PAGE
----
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Here is the question: I want user A to have the same password as user B. How to do that?

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Which OS? Any special authentication packages? – jscott Jun 12 '12 at 17:32
What are you trying to achieve here? Different users should have different passwords because that allows you to distinguish between them. If more than one user knows the password of a certain user you might as well use a single account. – Bram Jun 12 '12 at 18:24
It was an exam question dude. I know that it is not an honest real life situation. – alfish Jun 17 '12 at 10:30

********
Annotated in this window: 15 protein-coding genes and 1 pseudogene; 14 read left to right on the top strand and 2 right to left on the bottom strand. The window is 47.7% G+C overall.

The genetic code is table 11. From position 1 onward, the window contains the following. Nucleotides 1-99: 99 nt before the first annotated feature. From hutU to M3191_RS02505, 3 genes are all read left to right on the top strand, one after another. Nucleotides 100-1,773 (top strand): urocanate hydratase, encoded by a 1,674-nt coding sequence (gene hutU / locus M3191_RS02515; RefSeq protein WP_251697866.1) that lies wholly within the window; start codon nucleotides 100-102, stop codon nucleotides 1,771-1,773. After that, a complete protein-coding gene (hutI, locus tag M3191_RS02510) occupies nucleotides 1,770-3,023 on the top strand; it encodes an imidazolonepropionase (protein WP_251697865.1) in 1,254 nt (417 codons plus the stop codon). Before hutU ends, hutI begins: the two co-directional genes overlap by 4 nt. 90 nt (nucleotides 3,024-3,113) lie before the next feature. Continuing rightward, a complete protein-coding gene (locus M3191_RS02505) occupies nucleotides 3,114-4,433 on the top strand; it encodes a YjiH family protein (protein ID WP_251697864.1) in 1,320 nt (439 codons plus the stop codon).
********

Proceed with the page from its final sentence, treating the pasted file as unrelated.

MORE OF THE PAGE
up vote 4 down vote accepted

Change the /etc/shadow file, copy the hash from user B over the hash of user A. That's it :)

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Caveat: Every user with root access can now KNOW the fact the passwords are the same without needing to try. This may or may not be a problem; password salting was invented for exactly that reason :) – rackandboneman Jun 12 '12 at 18:00
Caveat 2: whenever user A or B changes the password the paswords will not be in sync unless this procedure is repeated. I doubt the OP is looking for something to set the passwords equal just once. You might as well enter the same password twice. – Bram Jun 12 '12 at 18:23
@Bram: that would imply knowing user B's password ... – SamB Sep 2 '15 at 21:55

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